Advice for Home Educators

Home Educating Socialisation – Building a diverse community for your child

By Shweta S   Every new home educator (and non-home educator) is always concerned about the social life of the home educated child. I think the concern is valid, especially from those adults who had an active social life at school and still enjoy life-long close friendships with their childhood friends. For many families, a school gives an out-of-the-box community that you can plug

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Advice for Home Educators

Interest Based Learning

By Kirsty James Unless the family situation is unusual, the HEN support team usually suggests interest based learning, which some people interpret to mean natural learning or unschooling (which is by definition interest based). However, interest based learning is relevant to every philosophy, and also to those who are new to home education and have not identified any particular style that appeals to them. 

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Advice for Home Educators

Normalise Reading

Normalise Reading By Pamela Euckerman When I was ten years old, we lived with my grandfather for seven months.  He lived in an old stone house surrounded by lush farmland in Cornwall, in the south of England. The house had once been a butter factory and in his younger days my grandfather ran a nursery—he had a shop room, greenhouses and what he called

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Advice for Home Educators

Unschooling Neurodivergent  Kids 

Unschooling Neurodivergent  Kids  Carla Clark Our family consists of mum, dad and two boys now six and three. We are unschoolers with our oldest going into ‘grade 1’ this year. Because we live in Victoria, we are lucky to have the flexibility and freedom to educate our children in a relaxed way that meets their needs.  My husband and I are both at home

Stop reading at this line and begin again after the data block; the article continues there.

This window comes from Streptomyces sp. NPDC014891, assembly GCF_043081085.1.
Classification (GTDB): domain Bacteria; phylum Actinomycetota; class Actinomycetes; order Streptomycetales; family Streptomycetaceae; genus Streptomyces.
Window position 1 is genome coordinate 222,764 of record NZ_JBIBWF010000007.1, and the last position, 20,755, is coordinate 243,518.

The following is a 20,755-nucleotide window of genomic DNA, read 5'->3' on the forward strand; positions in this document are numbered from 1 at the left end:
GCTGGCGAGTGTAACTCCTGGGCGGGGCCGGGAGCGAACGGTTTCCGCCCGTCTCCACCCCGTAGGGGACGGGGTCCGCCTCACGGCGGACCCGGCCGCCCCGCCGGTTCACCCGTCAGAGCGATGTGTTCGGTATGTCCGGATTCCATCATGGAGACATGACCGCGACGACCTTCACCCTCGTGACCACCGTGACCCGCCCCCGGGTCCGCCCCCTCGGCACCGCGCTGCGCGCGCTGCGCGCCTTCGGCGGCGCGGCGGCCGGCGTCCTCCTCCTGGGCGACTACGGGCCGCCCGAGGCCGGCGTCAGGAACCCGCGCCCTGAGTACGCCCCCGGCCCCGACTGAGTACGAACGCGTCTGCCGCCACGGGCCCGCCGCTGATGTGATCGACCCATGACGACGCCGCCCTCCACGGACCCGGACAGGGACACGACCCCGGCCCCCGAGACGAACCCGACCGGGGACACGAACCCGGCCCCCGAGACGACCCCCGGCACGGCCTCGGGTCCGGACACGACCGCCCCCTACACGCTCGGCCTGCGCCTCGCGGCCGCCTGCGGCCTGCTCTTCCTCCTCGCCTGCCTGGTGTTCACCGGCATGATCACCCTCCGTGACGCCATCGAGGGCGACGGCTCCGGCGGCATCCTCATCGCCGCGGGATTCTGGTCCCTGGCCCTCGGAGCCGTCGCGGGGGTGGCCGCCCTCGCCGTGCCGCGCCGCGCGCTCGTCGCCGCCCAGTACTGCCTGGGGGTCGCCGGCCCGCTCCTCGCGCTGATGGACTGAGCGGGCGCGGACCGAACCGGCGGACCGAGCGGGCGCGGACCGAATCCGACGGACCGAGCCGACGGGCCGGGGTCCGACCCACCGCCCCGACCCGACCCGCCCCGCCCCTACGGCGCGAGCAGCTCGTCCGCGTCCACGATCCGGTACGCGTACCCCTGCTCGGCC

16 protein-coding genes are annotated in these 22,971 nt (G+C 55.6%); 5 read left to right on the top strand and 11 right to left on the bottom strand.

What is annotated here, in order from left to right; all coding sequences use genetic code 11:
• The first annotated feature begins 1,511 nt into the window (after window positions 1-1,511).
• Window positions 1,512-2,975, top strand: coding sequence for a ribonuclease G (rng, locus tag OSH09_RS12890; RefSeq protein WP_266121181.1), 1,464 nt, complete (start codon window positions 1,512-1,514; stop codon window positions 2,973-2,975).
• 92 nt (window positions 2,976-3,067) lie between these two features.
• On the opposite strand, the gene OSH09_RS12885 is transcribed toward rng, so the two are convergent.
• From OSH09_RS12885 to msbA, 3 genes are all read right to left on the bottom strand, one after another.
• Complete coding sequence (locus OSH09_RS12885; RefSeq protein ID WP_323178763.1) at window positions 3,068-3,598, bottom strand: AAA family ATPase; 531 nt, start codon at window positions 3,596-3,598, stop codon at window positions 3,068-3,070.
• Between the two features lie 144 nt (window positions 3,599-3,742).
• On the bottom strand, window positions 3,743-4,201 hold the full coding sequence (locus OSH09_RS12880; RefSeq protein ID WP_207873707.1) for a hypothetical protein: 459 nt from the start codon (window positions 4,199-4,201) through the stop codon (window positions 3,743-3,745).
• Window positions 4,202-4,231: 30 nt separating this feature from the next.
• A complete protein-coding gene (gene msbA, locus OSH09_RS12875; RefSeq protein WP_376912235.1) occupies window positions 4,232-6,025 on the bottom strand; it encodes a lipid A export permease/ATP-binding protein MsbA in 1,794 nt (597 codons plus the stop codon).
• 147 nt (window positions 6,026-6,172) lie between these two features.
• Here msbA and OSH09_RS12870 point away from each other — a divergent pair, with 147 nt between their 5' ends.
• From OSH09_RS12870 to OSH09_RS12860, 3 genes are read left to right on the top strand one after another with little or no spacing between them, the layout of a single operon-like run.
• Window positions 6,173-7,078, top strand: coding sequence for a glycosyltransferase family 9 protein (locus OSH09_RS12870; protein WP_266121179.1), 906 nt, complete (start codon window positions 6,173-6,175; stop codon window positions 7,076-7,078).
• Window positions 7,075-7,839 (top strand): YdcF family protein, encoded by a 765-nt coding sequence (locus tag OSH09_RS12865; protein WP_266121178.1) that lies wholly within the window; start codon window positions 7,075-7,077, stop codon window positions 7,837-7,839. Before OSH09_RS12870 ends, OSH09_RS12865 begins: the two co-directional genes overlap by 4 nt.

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Your Guide to Co-ops

What is a co-op and is it for you?  A home education co-op (co-operative) can be a fantastic way for your kids to make connections and be exposed to a range of group activities. What is a co-op?  An Australian co-op is quite different to an American one. Co-ops in the US are often parent-run schools where parents teach classes – complete with projects,

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Advice for Home Educators

The C’s of Co-ops

Joanna Bindon Over the 10 years of home-educating my three youngest children, my family has been almost continually involved in some type of homeschool group, which are now more commonly termed “co-ops”, short for “co-operatives”. Some have simply been groups meeting for a social play with an activity or two thrown in; others have been family groups where we shared in a regular activity

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Advice for Home Educators

Nothing Accidental

Nothing Accidental Karen Glauser-Edwards Our son is neuro-divergent … he is high-IQ. Not twice-exceptional, just high-IQ. And whilst many might ask, ‘So what?’, those parents sharing a space with those kiddo’s living their lives to the right side of the bell-curve will undoubtedly be able to provide an answer… or two! Too many years of mainstream schooling saw us trying to advocate and fill

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Advice for Home Educators

Following their Interests 

Following their Interests  Annie Regan In a recent conversation with a schooling family, I was asked the usual question about how I know what to teach the kids, and I gave my usual answer along the lines of, ‘We just follow their interests and all the learning is covered as part of that’.  While this is definitely true, I realised that the picture that

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Advice for Home Educators

Home Education and Mum’s Chronic Illness 

Home Education and Mum’s Chronic Illness  Kylie Anderson Let me introduce myself. I am a home educating mother of five. We have been home educating for 13 years and my children are now 17, 15, 9, 7 and 4. I first had symptoms of myalgic encephalomyelitis/ chronic fatigue syndrome (ME/CFS) in my late teens while doing VCE. I’d have periods of fatigue so severe

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Advice for Home Educators

Home Education Style ‘Whatever works’